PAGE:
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SkySails' Ship-Propelling Kites Get a Customer in Cargill

skysail-ship
We've written a few times about the fuel-reducing power of the i recommend cheap viagra online ship-propelling SkySail kites.  In trial runs, the large sails, which are mounted to the front of container ships, have been able to http://www.artstlouis.org/canadian-levitra-for-sale cut fuel use by 20 percent and the company says that the sails could cut fuel use by up to 35 percent in real-world applications.

Now SkySails has a major customer in Cargill, a shipping company that transports more than 185 million tons of goods each year.  Cargill doesn't own any ships themselves, but the companyhas signed a contract with SkySails to test a kite on one of the handysize vessels that it operates through an agreement with the ship's owner.  The handysize vessel weighs in at 25,000 to 30,000 tons, which means it will be the largest ship so far to be propelled by a kite.

The SkySail system should be outfitted on the where to buy cialis us ship by early 2012 and if all goes well, Cargill will make a larger order.  A study by the United Nations International Maritime Organization found that use of SkySails on ships worldwide could reduce shipping CO2 emissions by 100 million tons a year.  Let's hope more large ships will be outfitted with this technology soon.

via Environmental Leader

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Full Circle
written by Nic, March 02, 2011
A very cool idea. Maybe we'll eventually come full circle to ships powered by the wind alone (what a novel concept ;-) ...).
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written by Charlie Robinson, March 03, 2011
I've had dreams of discount cialis and viagra seeing what modern technology could do buy cialis soft c o d with the concept of a clipper ship for a while...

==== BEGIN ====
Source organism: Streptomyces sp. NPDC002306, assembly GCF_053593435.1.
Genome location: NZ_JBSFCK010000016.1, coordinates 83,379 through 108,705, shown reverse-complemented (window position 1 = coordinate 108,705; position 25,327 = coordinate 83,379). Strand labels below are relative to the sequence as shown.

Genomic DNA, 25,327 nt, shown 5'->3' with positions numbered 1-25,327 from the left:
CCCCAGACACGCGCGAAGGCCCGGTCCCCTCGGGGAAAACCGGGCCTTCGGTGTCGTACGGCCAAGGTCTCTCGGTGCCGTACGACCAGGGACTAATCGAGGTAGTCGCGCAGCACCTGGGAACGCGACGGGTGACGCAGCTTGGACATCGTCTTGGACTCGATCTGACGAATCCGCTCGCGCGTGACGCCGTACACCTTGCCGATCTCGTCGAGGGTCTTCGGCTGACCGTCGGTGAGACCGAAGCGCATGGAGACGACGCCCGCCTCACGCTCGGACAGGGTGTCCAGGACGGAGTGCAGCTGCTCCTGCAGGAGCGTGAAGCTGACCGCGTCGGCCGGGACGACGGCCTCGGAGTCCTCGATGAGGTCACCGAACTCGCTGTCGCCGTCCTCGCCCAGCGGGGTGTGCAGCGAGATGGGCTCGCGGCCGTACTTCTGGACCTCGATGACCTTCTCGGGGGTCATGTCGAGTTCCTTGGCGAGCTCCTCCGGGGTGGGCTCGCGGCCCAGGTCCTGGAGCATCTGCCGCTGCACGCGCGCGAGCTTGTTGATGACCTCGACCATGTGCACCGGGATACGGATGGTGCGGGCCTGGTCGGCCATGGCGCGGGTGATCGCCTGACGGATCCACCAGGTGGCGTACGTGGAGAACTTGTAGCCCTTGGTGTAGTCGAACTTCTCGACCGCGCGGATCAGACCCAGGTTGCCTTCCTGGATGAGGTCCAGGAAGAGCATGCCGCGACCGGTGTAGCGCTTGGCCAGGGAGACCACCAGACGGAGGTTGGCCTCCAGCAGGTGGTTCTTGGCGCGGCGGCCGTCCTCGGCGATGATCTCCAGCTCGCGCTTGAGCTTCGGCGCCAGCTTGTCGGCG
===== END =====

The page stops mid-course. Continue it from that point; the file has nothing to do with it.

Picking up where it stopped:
Of course, new sail power is nothing new itself - during the last oil shock at the end of the 70's it was poised for a comeback - this Time article from 1980 could be reprinted today without looking in any way out of place. And they were claiming a 50% reduction in fuel costs back then...

http://www.time.com/time/magazine/article/0,9171,951545,00.html

As usual, leaves me torn between optimism and despair smilies/wink.gif
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written by Mehul Kamdar, March 11, 2011
Some European wine makers have been shipping wines to destinations in Europe on non pescription cialis new sailships. Perhaps, it is time for an entrepreneur to levitra india pharmacy look at shipping organic food products on sailships - short sailing distances in the Americas should definitely be workable. No idea how the economics would work out in these times as the business would involve building new sailing cargo vessels and they are not exactly cheap, but fuel costs would, of course, be minimized. Maybe some entrepreneur needs to look at this carefully.
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written by baker, May 16, 2014
i agree with you Mehil Kamdar. Food is very essential for our health. All living organism need food for survive. The cultivation of food is also increasing day by day with our demand. The coast of food also controlled by our farming sector and that depends on our production.

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